Church Governance

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There is no central governance of the Anglican Church. Each of the member churches or provinces of the Anglican Communion is governed independently. The rules under which a church is governed are called canon law.

The structure of canon law is not altogether unlike that of modern civil law. A parish has rules or bylaws, which must conform to the rules or canons of the diocese of which it is a member; that diocese in turn must stay within the canons of its province or national church. The provinces and national churches, by choice, have inherited the canons of the Christian church dating back to its earliest days. This accumulation of canons over the centuries and throughout the world is collectively referred to as Anglican Canon Law.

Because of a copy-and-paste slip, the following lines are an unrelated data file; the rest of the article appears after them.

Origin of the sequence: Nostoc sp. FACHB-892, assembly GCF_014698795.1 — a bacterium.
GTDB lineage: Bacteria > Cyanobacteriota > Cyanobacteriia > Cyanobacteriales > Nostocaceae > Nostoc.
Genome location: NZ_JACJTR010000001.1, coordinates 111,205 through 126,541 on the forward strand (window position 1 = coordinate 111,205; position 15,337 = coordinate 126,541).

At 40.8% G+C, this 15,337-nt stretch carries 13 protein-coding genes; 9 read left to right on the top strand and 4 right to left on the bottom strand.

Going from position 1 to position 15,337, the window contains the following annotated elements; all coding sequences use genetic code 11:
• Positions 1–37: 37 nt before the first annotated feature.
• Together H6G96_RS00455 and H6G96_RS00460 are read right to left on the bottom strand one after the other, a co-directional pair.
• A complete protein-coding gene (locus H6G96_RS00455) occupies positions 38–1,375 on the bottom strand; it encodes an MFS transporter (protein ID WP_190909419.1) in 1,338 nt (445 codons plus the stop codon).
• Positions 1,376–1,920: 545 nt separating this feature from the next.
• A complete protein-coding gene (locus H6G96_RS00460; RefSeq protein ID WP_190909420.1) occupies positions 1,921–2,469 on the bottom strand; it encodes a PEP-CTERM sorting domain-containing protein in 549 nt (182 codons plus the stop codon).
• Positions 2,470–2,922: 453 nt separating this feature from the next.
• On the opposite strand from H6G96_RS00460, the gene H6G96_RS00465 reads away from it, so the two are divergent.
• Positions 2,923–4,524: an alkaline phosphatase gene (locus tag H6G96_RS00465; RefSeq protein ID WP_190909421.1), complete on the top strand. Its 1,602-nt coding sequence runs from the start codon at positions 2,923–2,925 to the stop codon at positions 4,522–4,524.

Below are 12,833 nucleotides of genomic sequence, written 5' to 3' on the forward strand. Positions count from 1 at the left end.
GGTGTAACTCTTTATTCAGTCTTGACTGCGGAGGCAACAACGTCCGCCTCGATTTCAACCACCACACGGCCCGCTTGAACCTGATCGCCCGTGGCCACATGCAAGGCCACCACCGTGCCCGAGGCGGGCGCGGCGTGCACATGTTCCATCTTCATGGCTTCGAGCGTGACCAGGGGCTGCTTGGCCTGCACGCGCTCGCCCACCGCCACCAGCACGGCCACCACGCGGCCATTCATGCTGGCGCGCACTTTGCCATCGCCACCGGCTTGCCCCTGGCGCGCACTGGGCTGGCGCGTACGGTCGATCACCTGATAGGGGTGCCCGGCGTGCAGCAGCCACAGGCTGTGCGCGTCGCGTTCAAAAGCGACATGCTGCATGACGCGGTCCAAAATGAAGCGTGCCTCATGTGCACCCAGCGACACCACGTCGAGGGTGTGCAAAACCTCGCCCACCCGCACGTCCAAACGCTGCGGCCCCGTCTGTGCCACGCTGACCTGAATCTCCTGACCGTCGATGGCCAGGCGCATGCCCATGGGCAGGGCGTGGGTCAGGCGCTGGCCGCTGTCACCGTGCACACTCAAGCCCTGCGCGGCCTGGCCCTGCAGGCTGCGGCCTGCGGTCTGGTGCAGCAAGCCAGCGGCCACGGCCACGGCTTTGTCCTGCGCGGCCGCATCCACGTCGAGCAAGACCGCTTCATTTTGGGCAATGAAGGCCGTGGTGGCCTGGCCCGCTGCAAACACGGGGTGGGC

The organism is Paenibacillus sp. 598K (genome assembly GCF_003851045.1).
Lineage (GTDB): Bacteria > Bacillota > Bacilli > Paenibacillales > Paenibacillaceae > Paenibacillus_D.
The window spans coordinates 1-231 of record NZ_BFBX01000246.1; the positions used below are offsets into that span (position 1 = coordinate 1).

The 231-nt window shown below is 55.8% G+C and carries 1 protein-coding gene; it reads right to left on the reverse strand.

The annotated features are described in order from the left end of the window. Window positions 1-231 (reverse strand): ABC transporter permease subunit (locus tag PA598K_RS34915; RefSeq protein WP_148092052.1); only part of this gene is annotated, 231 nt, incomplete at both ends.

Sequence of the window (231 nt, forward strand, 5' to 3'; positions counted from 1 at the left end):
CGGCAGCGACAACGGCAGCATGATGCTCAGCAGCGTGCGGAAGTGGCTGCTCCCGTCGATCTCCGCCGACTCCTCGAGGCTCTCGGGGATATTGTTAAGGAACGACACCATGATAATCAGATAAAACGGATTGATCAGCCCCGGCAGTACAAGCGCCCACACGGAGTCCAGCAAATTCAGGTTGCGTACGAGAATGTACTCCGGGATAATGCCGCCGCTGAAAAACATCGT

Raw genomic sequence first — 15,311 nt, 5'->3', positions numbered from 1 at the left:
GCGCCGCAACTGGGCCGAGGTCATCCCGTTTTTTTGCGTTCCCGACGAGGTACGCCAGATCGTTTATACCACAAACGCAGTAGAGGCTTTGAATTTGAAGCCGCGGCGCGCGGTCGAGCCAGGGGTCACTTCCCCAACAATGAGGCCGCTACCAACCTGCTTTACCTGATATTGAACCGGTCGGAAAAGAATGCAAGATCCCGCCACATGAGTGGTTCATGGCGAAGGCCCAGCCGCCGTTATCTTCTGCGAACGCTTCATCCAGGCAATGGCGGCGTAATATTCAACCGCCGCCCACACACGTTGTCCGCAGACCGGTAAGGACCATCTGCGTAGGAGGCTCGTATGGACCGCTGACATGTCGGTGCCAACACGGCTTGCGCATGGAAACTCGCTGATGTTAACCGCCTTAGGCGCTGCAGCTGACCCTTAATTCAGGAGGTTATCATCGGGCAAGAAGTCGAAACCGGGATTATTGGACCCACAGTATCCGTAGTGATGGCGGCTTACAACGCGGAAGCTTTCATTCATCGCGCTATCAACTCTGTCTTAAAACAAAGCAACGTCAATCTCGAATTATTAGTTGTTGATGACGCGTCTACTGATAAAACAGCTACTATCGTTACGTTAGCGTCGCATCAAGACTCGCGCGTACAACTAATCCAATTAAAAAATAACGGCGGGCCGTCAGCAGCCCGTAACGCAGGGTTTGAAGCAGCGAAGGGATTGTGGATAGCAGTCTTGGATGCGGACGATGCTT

Some of the member churches of the Anglican Communion have placed their constitutions and canons online; so have many dioceses and even a parish or two. You can find these by using a search engine and the key words 'Anglican' 'Canon' Law' and whatever other modifier you like.

Every 10 years there is a Lambeth Conference at which all of the bishops of the Anglican Communion gather to debate issues of doctrine. Doctrine can indirectly affect church governance, but resolutions passed at the Lambeth Conference are not binding on any member churches unless they choose to modify their own canons to be bound by them. However, a church that rejects too much of the doctrine of the Anglican Communion may find itself unwelcome to be or remain part of that Communion.